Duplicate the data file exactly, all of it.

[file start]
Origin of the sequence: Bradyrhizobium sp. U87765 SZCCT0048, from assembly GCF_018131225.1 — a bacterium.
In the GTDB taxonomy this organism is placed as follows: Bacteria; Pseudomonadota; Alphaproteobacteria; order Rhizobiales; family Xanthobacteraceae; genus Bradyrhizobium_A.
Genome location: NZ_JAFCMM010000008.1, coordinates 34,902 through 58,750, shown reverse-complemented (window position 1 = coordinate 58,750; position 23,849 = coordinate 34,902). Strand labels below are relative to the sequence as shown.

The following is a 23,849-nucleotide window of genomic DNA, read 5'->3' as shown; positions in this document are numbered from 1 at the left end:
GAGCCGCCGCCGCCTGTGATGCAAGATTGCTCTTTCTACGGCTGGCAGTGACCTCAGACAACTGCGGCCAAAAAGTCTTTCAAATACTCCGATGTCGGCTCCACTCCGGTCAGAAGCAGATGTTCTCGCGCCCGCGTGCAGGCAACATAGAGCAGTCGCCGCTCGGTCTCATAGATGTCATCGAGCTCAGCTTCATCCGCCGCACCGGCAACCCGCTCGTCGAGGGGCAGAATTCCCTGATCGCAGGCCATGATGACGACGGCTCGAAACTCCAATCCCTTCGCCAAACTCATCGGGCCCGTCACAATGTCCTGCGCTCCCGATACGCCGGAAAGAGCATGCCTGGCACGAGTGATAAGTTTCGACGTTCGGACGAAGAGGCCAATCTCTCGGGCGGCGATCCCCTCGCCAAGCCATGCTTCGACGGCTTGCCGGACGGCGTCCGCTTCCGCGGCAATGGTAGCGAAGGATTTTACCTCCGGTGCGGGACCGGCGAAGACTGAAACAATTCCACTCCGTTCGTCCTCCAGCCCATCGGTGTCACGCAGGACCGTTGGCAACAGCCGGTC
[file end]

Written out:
Origin of the sequence: Bradyrhizobium sp. U87765 SZCCT0048, from assembly GCF_018131225.1 — a bacterium.
In the GTDB taxonomy this organism is placed as follows: Bacteria; Pseudomonadota; Alphaproteobacteria; order Rhizobiales; family Xanthobacteraceae; genus Bradyrhizobium_A.
Genome location: NZ_JAFCMM010000008.1, coordinates 34,902 through 58,750, shown reverse-complemented (window position 1 = coordinate 58,750; position 23,849 = coordinate 34,902). Strand labels below are relative to the sequence as shown.

The following is a 23,849-nucleotide window of genomic DNA, read 5'->3' as shown; positions in this document are numbered from 1 at the left end:
GAGCCGCCGCCGCCTGTGATGCAAGATTGCTCTTTCTACGGCTGGCAGTGACCTCAGACAACTGCGGCCAAAAAGTCTTTCAAATACTCCGATGTCGGCTCCACTCCGGTCAGAAGCAGATGTTCTCGCGCCCGCGTGCAGGCAACATAGAGCAGTCGCCGCTCGGTCTCATAGATGTCATCGAGCTCAGCTTCATCCGCCGCACCGGCAACCCGCTCGTCGAGGGGCAGAATTCCCTGATCGCAGGCCATGATGACGACGGCTCGAAACTCCAATCCCTTCGCCAAACTCATCGGGCCCGTCACAATGTCCTGCGCTCCCGATACGCCGGAAAGAGCATGCCTGGCACGAGTGATAAGTTTCGACGTTCGGACGAAGAGGCCAATCTCTCGGGCGGCGATCCCCTCGCCAAGCCATGCTTCGACGGCTTGCCGGACGGCGTCCGCTTCCGCGGCAATGGTAGCGAAGGATTTTACCTCCGGTGCGGGACCGGCGAAGACTGAAACAATTCCACTCCGTTCGTCCTCCAGCCCATCGGTGTCACGCAGGACCGTTGGCAACAGCCGGTC